Is pathology needed for biopsies?

kwade30

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Hi there - is there a black and white rule anywhere that pathology is required before you bill a biopsy code? I don't want a debate over what diagnosis code should or should not be used, I just need to know if pathology is required to be back before you assign a diagnosis code to a biopsy? I understand if you performed a lesion excision you must have path to determine the correct CPT code. Any help?
Thanks!
 

CatchTheWind

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No, you don't need path. Most dermatologists use D48.5 (neoplasm of uncertain behavior) as the diagnosis, although theoretically the more correct one is D49.2 (neoplasm of unspecified behavior). Carriers will pay with either one.
 

mitchellde

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It cannot be a neoplasm uncertain without the path report. And it cannot be unspecified with the documentation to show that it is a neoplasm such as tumor. You are not required to wait for the path report for a biopsy but you cannot use a path diagnosis without the report. So you code the skin lesion which is L98.9
 

dldavistr

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Neoplasm Table vs L series

We are having same discussion in our office: for example at patient has a Dermatofibroma and provider determines clinically that it is benign. If you are only supposed to use the table if it is determined via path then the only code left that I can see to use would be L98.8?

By the rule that you only use table for benign via pathology then they would have to biopsy everything. It's just very ambiguous.

Please any thoughts or clarification would be appreciated.
 

mitchellde

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Yes you need pathology to determine benign or malignant or uncertain behavior. You need a preliminary diagnostic interpreted by the provider befor you can use unspecified. A lesion or a mass is not necessarily a neoplasm.
 

dldavistr

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Neoplasms

My providers love to use multiple melanocytic nevi. They don't biopsy these. Looking up both of these in tabular direct you to neoplasm table. Now what?

Also I usually will use L98.8 because provider is being specific there is just nothing in icd10 to e more specific. Is this the correct application?

Thank you.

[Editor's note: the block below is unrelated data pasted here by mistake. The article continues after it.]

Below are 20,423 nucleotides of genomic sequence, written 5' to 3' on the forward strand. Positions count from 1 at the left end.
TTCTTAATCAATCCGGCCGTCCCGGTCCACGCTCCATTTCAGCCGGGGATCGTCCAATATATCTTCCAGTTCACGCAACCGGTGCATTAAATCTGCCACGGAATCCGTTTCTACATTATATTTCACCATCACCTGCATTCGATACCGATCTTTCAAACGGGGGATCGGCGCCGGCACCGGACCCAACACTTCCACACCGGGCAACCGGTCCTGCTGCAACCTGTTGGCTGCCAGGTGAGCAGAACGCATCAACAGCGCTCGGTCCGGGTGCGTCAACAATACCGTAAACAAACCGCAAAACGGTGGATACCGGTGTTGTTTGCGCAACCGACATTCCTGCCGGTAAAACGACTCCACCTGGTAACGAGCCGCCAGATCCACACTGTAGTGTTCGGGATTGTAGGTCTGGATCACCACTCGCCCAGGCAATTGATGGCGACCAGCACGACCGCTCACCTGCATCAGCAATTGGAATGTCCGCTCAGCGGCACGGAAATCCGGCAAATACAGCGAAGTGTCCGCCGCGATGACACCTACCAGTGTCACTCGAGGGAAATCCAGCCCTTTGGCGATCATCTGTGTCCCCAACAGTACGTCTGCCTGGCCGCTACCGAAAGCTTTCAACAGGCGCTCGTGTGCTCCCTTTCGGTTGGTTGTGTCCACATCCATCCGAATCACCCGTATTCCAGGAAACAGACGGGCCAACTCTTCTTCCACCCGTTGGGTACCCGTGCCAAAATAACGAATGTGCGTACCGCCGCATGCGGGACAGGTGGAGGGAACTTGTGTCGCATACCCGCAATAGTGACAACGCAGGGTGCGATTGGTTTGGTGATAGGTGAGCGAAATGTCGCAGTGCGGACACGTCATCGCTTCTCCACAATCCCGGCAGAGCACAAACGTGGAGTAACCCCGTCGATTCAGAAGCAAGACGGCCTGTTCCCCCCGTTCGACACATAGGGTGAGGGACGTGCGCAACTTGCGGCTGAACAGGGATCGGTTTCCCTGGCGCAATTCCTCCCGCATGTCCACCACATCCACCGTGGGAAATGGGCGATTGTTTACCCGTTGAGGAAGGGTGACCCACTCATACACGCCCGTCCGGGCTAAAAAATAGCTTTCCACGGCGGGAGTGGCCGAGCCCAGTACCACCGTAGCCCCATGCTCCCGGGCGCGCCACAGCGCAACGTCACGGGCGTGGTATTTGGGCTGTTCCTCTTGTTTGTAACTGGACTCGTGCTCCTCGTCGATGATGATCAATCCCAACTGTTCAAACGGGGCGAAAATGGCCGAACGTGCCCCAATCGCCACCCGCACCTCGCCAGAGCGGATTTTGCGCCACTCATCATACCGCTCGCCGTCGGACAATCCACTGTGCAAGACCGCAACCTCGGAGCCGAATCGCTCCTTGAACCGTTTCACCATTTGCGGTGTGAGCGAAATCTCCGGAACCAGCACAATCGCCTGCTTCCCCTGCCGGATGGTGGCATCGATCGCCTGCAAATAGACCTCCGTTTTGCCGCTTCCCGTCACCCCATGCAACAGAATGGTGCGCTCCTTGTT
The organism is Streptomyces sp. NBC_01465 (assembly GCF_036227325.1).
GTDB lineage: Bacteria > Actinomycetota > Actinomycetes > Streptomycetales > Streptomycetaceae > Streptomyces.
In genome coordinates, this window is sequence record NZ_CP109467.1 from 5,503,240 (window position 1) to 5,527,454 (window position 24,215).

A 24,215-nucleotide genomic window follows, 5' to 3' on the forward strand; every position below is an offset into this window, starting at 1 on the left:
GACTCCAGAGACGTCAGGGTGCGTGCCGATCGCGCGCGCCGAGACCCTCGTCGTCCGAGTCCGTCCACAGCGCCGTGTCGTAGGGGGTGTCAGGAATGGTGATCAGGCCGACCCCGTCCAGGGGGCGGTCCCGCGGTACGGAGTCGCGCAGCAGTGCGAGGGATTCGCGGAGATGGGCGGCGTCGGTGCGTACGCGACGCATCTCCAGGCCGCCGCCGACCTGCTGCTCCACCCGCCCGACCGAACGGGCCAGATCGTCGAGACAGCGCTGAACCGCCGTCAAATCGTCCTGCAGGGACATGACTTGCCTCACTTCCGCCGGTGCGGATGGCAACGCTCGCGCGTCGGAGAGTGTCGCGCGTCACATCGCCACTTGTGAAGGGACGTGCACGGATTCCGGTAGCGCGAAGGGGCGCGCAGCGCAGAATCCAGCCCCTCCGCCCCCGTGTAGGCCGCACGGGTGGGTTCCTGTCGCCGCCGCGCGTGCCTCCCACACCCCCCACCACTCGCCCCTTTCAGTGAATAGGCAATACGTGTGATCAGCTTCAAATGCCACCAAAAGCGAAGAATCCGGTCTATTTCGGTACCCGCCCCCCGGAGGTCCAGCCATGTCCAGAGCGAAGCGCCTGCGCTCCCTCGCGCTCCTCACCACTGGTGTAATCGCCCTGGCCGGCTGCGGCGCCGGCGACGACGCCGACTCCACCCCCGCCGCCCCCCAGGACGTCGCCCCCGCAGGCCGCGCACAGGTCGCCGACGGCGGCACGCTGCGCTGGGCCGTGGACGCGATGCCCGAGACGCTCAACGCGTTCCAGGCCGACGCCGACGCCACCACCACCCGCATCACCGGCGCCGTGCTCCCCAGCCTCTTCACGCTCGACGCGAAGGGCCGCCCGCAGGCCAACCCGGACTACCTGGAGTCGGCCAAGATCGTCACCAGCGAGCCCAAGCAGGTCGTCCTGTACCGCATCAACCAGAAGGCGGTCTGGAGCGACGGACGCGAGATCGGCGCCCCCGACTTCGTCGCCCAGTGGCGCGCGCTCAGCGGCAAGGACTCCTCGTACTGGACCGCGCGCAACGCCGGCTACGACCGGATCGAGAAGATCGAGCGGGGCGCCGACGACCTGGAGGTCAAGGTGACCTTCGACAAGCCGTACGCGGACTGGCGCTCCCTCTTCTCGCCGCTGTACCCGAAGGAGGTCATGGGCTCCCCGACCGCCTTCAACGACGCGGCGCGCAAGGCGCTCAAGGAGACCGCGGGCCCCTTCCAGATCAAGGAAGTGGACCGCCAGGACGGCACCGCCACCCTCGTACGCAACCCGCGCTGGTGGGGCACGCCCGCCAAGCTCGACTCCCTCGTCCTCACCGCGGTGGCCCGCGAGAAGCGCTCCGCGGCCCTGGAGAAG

dldavistr

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Melanocytic Nevi

No takers on this questions? If we can only use neoplasm table with path report, this means that everything that the provider can diagnose clinically now has to be biopsied? This would be astronomical. Any takers please help. Even the study guide from AAPC for Derm uses D codes and the report does not indicate that it was reviewed by a pathologist. Still searching,think that may become my new name. LOL Thanks to anyone who can help.
 
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No, you don't need path. Most dermatologists use D48.5 (neoplasm of uncertain behavior) as the diagnosis, although theoretically the more correct one is D49.2 (neoplasm of unspecified behavior). Carriers will pay with either one.

After 20 years of experience in dermatology and billing ICD -9 & now ICD-10, I am preparing to take the dermatology specific exam with AAPC. I need some assistance, because I noticed that when we bill our biopsies, we always submitted (238.2) now the D48.5 and have never used the (239,2) or the now D49.2. If I take this exam and answer the questions with D48.5 I would not pass, because everything I see written is we should be billing the D49.2.
I do not see that any LCD exists for the 11102-11107 biopsy codes and have read that carriers will accept and pay for both. I am concerned with ICD-10 now, that we should be billing the proper code D49.2. Is there any reason why we would need to change our billing if we have always billed out this diagnosis code? All the billing education we have received always stated diagnosis code 238.2 or the now D48.5 is the code to use, but since ICD-10 being more specific feel that we should change ??? Any thoughts or suggestions would be greatly appreciated. I know once thing it's going to be hard to train myself to use this code so I can pass the exam.
 

CatchTheWind

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If you want to be technically correct, use D49.2. As Debra pointed out, D48.5 means that the pathologist has examined the tissue and has determined that there is something uncertain or atypical, while D49.2 means that the clinician doesn't know what it is.
 
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